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Young workers are most at risk from job losses due to the coronavirus crisis

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Research and reports
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Key findings

TUC analysis shows that young workers (aged 25 and under) face the highest risk of unemployment due to the coronavirus crisis.

The analysis suggests that, without urgent action, the UK may be on the brink of a surge in youth unemployment.

  • Of 4,352,000 UK workers aged 25 and under, 890,000 work in either accommodation and food, or arts, entertainment and recreation.
  • It means that 20% of workers aged 25 and under work in these two sectors, compared to 6% for workers older than 25.
  • Workers aged 25 and under are therefore three times more likely to work in one of the two sectors where jobs are at greatest risk.
  • Women workers aged 2 5 and under face the greatest risk of all. They are six times more likely than male workers over 25 to work in the highest risk sector, accommodation and food.

The TUC is calling for a job guarantee scheme to stop those without work becoming long-term unemployed, with early access to the scheme for young workers.The scheme should deliver jobs that:

  • are paid at least the real living wage rate, or the union negotiated rate for the job;
  • ensure the worker gets the skills they need to move into permanent work;
  • are additional. This means the money should only be used to create jobs that would not have been created in the absence of a scheme, ensuring that job guarantee participants are not replacing existing workers;
  • provide a community, public benefit and/or help to decarbonise the economy. The inclusion of a “community benefit” criteria was one of the clear successes attributed to the Future Jobs Fund, and so any similar scheme should adopt and widen this principle to explicitly include a contribution to public good, and/or decarbonising the economy;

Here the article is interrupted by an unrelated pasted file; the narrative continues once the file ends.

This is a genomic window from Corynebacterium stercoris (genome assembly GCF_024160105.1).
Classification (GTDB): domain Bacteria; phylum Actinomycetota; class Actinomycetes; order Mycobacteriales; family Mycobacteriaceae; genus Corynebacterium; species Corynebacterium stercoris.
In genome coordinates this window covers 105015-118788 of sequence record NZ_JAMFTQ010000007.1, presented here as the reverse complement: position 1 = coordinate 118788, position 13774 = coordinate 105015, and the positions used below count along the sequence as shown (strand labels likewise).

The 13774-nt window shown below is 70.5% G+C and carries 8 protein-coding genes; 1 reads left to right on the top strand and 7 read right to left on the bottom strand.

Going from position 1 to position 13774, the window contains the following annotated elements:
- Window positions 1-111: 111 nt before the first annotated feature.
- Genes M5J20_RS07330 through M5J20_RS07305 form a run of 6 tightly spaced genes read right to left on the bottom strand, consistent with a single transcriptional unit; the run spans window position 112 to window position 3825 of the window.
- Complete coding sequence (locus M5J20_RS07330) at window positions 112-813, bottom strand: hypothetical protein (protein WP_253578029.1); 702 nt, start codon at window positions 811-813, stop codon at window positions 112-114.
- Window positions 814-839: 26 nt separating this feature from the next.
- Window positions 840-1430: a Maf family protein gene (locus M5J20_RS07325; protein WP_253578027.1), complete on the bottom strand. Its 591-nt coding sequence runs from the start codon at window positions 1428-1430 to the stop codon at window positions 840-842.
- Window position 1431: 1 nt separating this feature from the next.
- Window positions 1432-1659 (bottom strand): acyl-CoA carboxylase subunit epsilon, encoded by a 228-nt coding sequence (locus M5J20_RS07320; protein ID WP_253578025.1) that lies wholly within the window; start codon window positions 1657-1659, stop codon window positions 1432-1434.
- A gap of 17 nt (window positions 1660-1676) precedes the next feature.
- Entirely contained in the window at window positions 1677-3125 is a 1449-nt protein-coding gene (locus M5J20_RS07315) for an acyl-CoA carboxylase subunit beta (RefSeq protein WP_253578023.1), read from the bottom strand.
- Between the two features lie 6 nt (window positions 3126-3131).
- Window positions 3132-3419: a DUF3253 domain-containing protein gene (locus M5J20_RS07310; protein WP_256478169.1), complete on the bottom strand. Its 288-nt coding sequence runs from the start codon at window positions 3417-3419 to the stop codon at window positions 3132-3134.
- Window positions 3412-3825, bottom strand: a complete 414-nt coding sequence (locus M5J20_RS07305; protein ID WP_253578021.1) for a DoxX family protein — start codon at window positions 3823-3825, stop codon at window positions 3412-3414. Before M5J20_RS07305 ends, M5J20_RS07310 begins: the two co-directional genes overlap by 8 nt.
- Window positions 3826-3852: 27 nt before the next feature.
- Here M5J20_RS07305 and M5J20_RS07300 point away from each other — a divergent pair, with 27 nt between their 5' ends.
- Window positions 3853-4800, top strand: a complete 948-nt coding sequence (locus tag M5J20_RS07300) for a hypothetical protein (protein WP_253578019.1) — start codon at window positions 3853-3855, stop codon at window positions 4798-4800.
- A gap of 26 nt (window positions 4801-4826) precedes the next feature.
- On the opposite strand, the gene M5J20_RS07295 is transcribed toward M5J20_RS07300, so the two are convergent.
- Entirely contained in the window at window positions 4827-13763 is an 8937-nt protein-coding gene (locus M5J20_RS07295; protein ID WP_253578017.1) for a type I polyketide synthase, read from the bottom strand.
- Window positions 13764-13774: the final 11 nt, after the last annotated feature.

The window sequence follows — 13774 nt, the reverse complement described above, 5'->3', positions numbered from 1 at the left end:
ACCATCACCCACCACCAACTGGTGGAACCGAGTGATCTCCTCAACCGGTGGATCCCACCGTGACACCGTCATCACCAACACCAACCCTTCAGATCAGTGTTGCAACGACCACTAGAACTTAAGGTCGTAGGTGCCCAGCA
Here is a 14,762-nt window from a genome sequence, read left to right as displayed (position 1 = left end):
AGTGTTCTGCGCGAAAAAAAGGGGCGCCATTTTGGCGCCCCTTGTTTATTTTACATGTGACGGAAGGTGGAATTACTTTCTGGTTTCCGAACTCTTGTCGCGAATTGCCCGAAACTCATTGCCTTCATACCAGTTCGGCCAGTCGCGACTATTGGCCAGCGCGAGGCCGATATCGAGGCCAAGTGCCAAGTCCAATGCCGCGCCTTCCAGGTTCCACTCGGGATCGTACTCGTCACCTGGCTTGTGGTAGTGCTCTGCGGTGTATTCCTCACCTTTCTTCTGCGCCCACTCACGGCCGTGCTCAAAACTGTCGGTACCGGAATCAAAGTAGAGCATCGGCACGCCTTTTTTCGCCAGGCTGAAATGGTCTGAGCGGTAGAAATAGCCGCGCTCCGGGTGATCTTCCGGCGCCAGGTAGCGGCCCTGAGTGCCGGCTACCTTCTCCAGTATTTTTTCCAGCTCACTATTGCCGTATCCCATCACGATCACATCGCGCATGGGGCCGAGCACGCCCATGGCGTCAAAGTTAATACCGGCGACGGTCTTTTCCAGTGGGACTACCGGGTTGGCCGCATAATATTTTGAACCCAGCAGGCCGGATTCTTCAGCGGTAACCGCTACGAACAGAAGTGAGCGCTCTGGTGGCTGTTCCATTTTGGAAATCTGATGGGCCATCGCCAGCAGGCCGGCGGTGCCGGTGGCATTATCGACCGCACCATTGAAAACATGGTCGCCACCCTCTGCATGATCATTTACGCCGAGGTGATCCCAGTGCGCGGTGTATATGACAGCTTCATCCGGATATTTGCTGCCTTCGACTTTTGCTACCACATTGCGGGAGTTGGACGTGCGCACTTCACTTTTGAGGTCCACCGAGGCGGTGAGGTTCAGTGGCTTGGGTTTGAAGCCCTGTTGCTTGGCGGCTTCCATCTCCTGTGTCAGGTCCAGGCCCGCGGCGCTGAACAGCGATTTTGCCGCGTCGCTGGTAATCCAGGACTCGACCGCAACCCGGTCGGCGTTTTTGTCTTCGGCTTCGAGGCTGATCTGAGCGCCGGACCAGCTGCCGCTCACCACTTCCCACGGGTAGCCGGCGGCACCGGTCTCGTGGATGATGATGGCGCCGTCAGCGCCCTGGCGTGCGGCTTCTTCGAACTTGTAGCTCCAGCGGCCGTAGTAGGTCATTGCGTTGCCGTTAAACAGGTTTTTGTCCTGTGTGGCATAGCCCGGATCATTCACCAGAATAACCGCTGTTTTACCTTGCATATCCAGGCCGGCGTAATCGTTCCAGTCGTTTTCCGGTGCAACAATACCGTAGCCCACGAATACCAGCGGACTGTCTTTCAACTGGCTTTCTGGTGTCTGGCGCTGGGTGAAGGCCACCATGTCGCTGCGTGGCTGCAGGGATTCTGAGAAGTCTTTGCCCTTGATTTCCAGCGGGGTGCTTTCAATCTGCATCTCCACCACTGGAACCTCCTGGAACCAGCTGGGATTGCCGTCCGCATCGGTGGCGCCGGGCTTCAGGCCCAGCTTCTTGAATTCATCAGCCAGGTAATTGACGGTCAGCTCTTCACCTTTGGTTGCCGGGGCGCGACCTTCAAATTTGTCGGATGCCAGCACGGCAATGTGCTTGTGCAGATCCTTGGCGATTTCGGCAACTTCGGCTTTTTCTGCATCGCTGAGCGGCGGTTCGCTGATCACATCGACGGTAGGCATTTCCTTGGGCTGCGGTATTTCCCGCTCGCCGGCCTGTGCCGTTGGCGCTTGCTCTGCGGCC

• meet local labour market needs. This means the ability for the money to be used to create jobs in sectors which correspond with regional or local economic plans.
  • promote equality. Jobs must be designed in a way that promotes equality.
  • ensure access to trade unions.

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Which industries are at risk?

The coronavirus pandemic has already significantly impacted the UK economy. Following the government’s lockdown. Many businesses have temporarily pausing trading, have seen a decrease in turnover, and/or have furloughed their staff.

The ONS Business Impact of COVID-19 Survey 1 shows that some industries have been affected by the pandemic more than others.

The chart below 2 shows an industry breakdown of the percentage of:

  • Businesses that have temporarily paused or cancelled trading
  • The workforce that has been furloughed
  • Businesses that have seen their normal turnover decrease by more than 50 per cent